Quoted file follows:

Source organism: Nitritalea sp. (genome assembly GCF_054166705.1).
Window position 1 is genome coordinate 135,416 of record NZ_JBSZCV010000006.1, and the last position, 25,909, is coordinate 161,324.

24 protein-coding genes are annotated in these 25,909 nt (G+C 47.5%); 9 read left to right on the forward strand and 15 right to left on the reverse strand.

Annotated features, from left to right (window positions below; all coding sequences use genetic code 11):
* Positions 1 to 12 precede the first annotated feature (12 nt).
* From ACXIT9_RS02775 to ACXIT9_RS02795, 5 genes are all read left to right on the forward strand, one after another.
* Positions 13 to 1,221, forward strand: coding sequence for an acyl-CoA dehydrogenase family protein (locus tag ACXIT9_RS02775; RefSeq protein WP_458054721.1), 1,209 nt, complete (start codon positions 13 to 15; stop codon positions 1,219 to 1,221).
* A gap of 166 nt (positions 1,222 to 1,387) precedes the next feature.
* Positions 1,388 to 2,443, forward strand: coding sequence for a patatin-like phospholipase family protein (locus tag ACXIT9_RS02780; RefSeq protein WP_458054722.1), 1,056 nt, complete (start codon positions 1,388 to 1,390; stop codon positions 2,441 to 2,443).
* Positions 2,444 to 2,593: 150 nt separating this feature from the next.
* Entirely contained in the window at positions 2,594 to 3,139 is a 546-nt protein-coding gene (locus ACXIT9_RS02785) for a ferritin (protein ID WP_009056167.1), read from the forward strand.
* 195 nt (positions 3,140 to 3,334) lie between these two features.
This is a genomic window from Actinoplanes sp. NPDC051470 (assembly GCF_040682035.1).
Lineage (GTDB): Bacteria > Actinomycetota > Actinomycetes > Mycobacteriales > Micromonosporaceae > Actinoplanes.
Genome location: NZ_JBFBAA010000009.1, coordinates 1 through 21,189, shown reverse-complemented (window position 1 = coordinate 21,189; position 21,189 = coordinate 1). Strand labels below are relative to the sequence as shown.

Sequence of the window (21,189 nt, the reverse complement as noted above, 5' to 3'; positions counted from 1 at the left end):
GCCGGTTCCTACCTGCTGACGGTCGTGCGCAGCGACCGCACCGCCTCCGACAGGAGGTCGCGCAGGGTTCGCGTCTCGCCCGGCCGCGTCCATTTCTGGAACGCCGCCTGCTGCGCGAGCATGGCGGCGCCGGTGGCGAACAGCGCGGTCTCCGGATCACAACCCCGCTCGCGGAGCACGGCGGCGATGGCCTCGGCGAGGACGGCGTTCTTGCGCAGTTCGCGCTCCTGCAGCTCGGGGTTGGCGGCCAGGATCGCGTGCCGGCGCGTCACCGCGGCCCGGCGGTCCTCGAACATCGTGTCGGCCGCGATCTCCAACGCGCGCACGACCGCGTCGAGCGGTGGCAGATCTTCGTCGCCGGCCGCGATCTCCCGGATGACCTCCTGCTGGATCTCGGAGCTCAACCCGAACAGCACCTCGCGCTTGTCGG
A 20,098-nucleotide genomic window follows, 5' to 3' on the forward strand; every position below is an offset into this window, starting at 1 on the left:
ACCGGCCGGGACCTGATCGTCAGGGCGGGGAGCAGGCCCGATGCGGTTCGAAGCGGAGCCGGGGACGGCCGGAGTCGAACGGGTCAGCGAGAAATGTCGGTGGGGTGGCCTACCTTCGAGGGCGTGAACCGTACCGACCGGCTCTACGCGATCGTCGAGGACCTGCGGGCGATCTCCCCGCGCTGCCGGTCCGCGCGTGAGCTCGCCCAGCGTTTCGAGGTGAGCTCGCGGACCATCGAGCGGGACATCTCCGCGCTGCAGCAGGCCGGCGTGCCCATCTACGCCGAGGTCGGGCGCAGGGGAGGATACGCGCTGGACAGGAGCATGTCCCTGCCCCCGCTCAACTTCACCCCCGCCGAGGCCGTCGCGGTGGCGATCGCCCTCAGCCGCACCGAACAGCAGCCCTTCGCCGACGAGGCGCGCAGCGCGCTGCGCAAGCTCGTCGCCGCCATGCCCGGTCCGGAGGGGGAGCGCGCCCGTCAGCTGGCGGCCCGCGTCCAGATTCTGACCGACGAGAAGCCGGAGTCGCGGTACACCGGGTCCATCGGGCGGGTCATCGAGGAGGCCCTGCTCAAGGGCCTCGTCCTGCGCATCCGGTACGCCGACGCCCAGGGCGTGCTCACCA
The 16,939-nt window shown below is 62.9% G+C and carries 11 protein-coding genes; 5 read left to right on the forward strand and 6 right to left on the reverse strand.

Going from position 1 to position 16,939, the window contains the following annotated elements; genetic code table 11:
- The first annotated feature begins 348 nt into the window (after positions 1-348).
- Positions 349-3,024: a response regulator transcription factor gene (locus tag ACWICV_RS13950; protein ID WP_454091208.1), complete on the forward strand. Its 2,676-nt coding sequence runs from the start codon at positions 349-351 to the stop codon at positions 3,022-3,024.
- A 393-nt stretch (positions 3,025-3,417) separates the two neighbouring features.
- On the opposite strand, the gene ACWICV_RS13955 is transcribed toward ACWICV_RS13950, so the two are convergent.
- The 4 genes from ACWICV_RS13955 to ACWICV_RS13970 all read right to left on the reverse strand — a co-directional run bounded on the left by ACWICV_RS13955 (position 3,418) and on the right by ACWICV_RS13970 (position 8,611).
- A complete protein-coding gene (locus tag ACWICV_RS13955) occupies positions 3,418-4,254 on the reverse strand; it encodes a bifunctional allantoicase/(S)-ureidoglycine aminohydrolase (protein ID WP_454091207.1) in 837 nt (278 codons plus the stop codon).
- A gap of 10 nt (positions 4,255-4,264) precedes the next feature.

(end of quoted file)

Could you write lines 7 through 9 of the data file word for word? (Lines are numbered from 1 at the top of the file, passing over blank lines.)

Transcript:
* Positions 13 to 1,221, forward strand: coding sequence for an acyl-CoA dehydrogenase family protein (locus tag ACXIT9_RS02775; RefSeq protein WP_458054721.1), 1,209 nt, complete (start codon positions 13 to 15; stop codon positions 1,219 to 1,221).
* A gap of 166 nt (positions 1,222 to 1,387) precedes the next feature.
* Positions 1,388 to 2,443, forward strand: coding sequence for a patatin-like phospholipase family protein (locus tag ACXIT9_RS02780; RefSeq protein WP_458054722.1), 1,056 nt, complete (start codon positions 1,388 to 1,390; stop codon positions 2,441 to 2,443).